A new study from the University of Alberta has uncovered a 39 per cent increase in dissolved organic carbon flowing from the Mackenzie River into the Arctic Ocean, linked to accelerating permafrost melt in the circumpolar North.
“When I actually ran the math and realized that it increased by nearly 40 per cent over 40 years, I was really surprised,” says the study’s lead author Suzanne Tank, assistant professor and CAIP Chair in Aquatic Ecosystem Health in the University of Alberta's Department of Biological Sciences. “Not only can this tell us about what’s happening on land, but it’s also really important in understanding what’s going on in the ocean.”
Much of the dissolved carbon that is transported by the Mackenzie River will be returned to the atmosphere as carbon dioxide, at time scales that range from years to millennia, with potential implications for ocean acidification and the ecological functioning of the river system. “The chemical composition of what’s going into the ocean affects the organisms living there and the food web structure. Organic carbon is a major food source for bacteria, so you might see changes in bacterial production and then that could go on to feed organisms higher in the food web.”
“Not only can this tell us about what’s happening on land, but it’s also really important in understanding what’s going on in the ocean.”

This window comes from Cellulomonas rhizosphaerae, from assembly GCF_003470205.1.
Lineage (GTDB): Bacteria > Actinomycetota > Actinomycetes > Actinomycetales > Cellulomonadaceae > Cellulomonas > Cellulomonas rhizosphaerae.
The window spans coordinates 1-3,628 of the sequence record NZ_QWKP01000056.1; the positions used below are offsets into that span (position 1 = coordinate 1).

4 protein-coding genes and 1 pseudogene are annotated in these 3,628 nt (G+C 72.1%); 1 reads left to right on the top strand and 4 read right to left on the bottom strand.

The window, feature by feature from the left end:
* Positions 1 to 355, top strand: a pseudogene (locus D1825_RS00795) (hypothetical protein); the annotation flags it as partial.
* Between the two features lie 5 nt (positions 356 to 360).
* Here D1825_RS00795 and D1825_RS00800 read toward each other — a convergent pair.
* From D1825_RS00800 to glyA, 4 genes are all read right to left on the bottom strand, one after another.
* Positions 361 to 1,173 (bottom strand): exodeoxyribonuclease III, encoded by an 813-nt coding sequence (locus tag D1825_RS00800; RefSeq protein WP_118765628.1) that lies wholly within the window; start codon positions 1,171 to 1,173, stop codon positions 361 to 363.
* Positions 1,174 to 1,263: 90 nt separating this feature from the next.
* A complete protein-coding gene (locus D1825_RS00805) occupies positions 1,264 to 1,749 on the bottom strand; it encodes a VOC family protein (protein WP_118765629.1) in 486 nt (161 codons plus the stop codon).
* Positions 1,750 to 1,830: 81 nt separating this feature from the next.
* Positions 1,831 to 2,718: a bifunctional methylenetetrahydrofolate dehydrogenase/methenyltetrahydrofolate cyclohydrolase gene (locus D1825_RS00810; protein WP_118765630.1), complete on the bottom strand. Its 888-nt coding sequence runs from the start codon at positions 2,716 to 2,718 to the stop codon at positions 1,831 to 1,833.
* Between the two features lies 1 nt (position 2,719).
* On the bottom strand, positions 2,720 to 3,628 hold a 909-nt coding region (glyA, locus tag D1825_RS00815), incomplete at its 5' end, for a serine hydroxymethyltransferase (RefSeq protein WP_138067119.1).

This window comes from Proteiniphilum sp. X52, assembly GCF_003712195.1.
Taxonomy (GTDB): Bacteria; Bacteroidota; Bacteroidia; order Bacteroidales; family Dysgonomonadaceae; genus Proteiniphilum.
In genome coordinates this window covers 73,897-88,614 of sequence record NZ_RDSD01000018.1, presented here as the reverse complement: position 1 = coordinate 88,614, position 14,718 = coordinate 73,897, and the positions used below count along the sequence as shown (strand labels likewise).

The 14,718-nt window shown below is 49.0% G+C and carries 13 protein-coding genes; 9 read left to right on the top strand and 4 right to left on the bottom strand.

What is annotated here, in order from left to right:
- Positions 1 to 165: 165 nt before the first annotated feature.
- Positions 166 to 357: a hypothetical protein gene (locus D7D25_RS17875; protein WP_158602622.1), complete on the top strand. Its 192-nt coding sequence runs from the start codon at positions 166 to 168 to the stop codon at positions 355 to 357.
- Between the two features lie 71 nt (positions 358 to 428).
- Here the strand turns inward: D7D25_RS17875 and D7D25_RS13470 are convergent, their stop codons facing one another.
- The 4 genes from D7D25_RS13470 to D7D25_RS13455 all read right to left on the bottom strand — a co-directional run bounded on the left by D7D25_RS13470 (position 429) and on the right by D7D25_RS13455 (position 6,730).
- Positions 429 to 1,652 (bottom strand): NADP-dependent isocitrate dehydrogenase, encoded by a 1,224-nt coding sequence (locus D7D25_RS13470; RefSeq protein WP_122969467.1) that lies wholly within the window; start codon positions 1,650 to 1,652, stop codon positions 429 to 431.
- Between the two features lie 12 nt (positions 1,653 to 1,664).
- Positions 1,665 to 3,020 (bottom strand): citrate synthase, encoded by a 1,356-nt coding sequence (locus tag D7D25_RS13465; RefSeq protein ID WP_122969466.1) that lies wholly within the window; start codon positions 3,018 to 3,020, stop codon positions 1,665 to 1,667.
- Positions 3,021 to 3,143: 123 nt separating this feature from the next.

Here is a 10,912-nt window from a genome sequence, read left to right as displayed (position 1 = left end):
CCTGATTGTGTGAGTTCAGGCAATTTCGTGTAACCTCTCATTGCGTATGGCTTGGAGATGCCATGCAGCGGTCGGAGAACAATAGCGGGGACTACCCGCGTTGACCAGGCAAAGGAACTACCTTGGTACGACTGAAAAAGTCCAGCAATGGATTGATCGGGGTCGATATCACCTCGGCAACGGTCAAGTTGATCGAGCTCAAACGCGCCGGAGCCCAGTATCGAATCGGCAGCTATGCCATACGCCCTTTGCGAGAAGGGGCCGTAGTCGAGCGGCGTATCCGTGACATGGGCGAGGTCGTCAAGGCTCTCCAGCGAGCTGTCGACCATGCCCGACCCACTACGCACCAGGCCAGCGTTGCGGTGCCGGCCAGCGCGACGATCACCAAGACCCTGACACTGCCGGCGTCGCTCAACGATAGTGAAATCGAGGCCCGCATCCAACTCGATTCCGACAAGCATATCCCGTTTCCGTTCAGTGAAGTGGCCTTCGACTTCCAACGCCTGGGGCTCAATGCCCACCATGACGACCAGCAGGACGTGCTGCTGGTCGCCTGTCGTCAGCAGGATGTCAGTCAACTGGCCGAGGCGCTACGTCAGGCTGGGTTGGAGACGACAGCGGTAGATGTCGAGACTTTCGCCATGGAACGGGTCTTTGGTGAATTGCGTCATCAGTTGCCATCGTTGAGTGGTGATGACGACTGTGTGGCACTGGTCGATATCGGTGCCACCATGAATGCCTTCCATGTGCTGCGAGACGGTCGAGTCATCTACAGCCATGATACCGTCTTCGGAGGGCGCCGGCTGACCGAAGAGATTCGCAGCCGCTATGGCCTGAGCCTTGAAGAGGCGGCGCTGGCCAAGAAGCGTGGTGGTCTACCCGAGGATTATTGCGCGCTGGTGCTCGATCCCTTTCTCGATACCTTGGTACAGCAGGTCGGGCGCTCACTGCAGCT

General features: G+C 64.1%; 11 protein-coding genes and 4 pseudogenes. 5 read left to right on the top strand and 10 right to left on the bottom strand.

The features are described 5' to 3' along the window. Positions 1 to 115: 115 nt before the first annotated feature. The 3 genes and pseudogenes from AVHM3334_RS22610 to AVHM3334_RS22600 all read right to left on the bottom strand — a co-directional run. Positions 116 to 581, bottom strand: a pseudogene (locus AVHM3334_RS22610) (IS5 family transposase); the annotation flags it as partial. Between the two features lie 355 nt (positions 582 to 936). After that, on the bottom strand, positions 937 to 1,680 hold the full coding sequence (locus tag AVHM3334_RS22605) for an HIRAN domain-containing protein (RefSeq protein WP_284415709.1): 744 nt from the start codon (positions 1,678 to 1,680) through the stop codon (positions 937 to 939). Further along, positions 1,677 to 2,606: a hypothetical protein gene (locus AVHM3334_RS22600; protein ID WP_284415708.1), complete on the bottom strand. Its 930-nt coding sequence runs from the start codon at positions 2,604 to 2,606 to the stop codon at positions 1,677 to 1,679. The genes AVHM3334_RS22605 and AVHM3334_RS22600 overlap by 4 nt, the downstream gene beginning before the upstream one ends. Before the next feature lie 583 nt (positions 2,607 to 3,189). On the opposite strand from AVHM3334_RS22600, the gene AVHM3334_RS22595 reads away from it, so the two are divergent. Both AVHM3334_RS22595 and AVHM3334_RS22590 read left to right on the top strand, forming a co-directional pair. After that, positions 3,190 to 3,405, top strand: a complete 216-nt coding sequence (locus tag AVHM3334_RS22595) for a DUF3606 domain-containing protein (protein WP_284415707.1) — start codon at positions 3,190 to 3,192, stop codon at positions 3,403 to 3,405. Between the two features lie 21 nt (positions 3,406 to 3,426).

The source carbon originates in the topmost layer of soil, which is rich in organic matter thanks to plant growth. Normally this carbon is locked up in permafrost, but with permafrost thaw accelerating, more and more carbon is unearthed. This can happen slowly through gradual warming of soils, or catastrophically with slumping or landslide events where large sections of earth break off and collapse at once. In addition, thaw-induced changes in how water flows across landscapes can cause carbon closer to the surface to be transported to river networks.
“We know that thaw depth is deepening at many places throughout the Arctic, and we also know that the prevalence of these slumps is increasing in magnitude as well,” says Tank. “We have good evidence here to say that changes in climate and permafrost degradation are causing this mobilization.”
Covering more than 1.8 million square kilometres of northwestern Canada—close to a fifth of Canada’s landmass—the Mackenzie River watershed is second in size only to the Mississippi in North America, dumping some 300 trillion litres of water annually into the Arctic Ocean.
The research was conducted mainly using a robust data set from Environment Canada, which included discharge data (the volume of water flow) and concentration data (its chemical composition). The data, gathered from points throughout the Mackenzie basin over four decades from 1972 to 2012, also show a 12 per cent increase in dissolved inorganic carbon.
“Having this decades-long data set for a big river in the Arctic is unique. It's really a testament to the value of this type of long-term data collection,” says Tank, who discovered the data following her post-doctoral work with the Arctic Great Rivers Observatory. “These types of data sets are critical for understanding how our ecosystems are functioning and how large areas of the North are changing.”
The findings were recently published in IOPscience: “Multi-decadal increases in dissolved organic carbon and alkalinity flux from the Mackenzie drainage basin to the Arctic Ocean.”